Friday, October 3, 2008

Dead but not buried

what to do with “failed” bokashi—first, be sure it’s really failed

One of the items I listed in my “instafail” post may be unfamiliar to a lot of bokashi folks, though veteran aerobic composters might recognize the trick: I mentioned adding molasses powder to encourage microbial activity.

When using EM bokashi bran, there’s normally no need for this, but meats and fats spoil very quickly in my climate, and it can take a while for the microbes to get up to speed at first. It might not have been necessary had I remembered to use a weight, or even if I’d added my usual extra couple of doses of EM bokashi bran for luck—enough to fully coat the matter should have worked—but should I ever decide to put “heavy” waste in a new bucket again, I will be adding molasses powder or some other natural sweetener. If it’s on hand anyway, there’s no reason not to use it to start a bucket so long as other waste is present; the microbes will eat the sugar first, but they’ll also be using that material to multiply very, very quickly, and once that simple sugar is gone, the microbes will begin to break down the more complex matter. (So there’s no reason not to use some. Too much...?)

Curious, I went searching to see if any of the bokashi retailers recommend this—and found one. Sort of. NaturEmporium’s sugar-related text isn’t about starting a bucket, but redeeming one:


*Check to make sure you are putting enough EM Bokashi [bran] in the bucket. You should be averaging about 3lbs. per 5 gallon bucket.

*Check to make sure the lid is always closed tightly. When air enters during the fermentation stage, unwanted microbes can enter and begin putrefying the food waste.

*Add a handful of table sugar and incorporate into the food waste. Wait a day and check for foul odor.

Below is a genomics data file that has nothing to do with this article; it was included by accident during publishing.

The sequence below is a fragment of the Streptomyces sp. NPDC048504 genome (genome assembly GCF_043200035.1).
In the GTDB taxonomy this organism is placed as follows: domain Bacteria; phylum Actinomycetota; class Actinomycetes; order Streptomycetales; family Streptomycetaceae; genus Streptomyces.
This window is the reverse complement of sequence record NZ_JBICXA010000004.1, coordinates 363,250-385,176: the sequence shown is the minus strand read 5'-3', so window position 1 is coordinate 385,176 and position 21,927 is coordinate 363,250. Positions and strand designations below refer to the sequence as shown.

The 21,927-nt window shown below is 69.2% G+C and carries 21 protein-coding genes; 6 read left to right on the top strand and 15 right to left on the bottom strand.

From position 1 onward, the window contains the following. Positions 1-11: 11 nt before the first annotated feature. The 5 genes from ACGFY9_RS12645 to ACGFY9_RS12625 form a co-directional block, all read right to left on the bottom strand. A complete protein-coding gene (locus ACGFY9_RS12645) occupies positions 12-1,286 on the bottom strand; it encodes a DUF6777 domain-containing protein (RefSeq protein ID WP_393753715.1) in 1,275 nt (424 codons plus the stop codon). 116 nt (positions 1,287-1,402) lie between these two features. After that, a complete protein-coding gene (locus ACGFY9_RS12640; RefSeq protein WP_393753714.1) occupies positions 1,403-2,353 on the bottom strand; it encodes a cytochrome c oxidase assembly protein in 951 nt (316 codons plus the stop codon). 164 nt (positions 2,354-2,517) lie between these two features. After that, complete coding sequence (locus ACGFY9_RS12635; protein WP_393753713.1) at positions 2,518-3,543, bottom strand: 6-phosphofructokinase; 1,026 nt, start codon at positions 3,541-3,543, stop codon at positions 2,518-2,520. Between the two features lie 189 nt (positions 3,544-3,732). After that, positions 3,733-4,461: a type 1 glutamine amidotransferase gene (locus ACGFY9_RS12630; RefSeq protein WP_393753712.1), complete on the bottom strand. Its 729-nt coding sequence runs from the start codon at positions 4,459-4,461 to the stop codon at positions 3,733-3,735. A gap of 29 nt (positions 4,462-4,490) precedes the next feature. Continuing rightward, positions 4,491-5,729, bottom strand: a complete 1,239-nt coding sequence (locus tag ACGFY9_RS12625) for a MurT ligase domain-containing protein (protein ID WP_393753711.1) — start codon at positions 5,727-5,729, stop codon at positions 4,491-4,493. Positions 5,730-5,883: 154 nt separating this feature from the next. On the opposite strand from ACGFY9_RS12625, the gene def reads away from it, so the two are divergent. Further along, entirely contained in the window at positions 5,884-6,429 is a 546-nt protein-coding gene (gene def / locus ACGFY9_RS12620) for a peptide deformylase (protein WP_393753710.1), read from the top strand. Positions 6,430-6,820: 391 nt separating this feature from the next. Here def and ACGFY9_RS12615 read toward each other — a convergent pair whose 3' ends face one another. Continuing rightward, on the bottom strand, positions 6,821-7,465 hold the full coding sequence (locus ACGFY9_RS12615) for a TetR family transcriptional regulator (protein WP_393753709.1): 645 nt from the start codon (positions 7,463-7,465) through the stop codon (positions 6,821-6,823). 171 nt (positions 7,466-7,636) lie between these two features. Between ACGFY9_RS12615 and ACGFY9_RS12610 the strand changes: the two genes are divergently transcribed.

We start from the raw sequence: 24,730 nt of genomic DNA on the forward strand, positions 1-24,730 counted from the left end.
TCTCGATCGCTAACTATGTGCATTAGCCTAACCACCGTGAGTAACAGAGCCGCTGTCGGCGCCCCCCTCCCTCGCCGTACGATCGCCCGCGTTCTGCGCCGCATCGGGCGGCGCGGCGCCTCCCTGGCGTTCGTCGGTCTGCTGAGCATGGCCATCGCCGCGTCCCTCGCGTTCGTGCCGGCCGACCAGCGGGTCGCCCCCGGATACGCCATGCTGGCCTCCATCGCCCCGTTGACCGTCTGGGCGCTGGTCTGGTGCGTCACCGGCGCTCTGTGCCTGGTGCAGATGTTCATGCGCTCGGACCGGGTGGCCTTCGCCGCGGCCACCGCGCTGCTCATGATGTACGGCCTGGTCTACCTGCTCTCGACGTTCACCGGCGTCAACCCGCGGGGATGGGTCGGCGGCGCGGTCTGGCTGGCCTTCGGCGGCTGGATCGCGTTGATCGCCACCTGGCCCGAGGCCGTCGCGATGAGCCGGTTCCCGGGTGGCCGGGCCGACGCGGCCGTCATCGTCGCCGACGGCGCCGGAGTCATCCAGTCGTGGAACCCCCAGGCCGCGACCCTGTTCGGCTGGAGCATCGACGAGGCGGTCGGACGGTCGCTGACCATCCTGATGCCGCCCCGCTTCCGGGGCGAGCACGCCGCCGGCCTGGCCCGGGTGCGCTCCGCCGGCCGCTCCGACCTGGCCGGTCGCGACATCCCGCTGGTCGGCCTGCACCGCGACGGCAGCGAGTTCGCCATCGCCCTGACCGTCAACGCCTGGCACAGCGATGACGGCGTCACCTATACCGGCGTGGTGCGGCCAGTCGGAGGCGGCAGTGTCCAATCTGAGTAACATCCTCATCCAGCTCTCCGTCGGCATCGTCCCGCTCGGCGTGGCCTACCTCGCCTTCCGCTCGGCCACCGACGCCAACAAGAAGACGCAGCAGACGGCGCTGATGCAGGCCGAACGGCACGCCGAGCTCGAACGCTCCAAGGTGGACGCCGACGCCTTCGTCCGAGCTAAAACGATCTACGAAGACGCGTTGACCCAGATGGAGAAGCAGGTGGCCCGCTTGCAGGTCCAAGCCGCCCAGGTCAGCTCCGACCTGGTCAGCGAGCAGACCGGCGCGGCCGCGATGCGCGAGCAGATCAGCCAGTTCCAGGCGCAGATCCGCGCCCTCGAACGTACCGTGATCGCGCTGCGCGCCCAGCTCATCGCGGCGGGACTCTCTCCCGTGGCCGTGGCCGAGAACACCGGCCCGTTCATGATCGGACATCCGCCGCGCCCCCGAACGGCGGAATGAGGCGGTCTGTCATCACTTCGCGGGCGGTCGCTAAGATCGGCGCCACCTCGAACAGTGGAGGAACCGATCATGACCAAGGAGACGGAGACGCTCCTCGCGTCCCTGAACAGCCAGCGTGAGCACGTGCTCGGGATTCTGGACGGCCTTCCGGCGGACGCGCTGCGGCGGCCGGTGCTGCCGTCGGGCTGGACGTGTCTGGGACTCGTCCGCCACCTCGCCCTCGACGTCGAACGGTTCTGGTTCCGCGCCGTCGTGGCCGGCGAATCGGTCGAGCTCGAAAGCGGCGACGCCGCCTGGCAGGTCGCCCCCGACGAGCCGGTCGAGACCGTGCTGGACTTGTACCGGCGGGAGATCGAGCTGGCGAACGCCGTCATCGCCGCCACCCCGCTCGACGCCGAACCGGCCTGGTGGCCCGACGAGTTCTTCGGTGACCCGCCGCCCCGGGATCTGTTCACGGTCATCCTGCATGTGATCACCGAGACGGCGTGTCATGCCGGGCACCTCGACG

*It still smells. For a 5 gallon bucket, mix a small batch (one Liter) of pre-activated EM1 (1:1:20) and pour into bucket. Incorporate and let it sit overnight. Bury contents or incorporate into an existing compost pile.

I’m not sure about using table sugar, but that’s the right idea. Natural sweeteners, powdered or granulated, or liquid plus some dry matter to compensate. There is one possible caution for honey, which has microbes of its own; this is probably not an issue, but why make the attempt when you could eat the stuff instead?

At any rate, this is definitely something to keep in mind! If a bucket smells, add a bit of sugar. As I’ve noted before, I consider odor a failure—in a small apartment, it really is!—but this is simple enough to be worth trying before pronouncing the verdict. And cheap enough to suit me, too. -G-

So that’s the Tip of the Day, but I never can stop reading in the middle of the page. Good thing, too. This leaflet goes on to provide instructions for dealing with failed bokashi that I find rather intriguing, as it seems to imply that even spoiled/molded/beslimed matter can be redeemed quickly, given sufficient quantities of the ever-popular EM bokashi bran.


*White mold is good. This is beneficial fungus that helps produce antibiotics (to suppress pathogens) and antioxidants. When applied to the soil, this fungus will also help with water retention in the soil.

*Green or Black mold. This is not good. These are putrefying fungus and are usually the result of air infiltration, excess moisture, and/or not enough EM Bokashi.

-->Dig a hole twice as deep as the bucket. Get an equal amount of EM Bokashi (if your bucket is 5 gallons, fill a 5 gallon bucket with EM Bokashi).

-->Place ¼ of the EM Bokashi into the bottom of the hole. Add the contents of the “bad” bucket and cover with the remaining EM Bokashi.

-->Cover with 8 inches of soil and do not plant in for at least two weeks.

Of course, that method is burial in the earth, and I’m a landless bucketer, but I do happen to have quite ridiculous quantities of bran around just now, and that’s a standard trench-compost technique adapted for bokashi use—so perhaps I can adapt an above-ground anaerobic composting technique to incorporate outrageous amounts of EM bokashi bran...?

Off to experiment,


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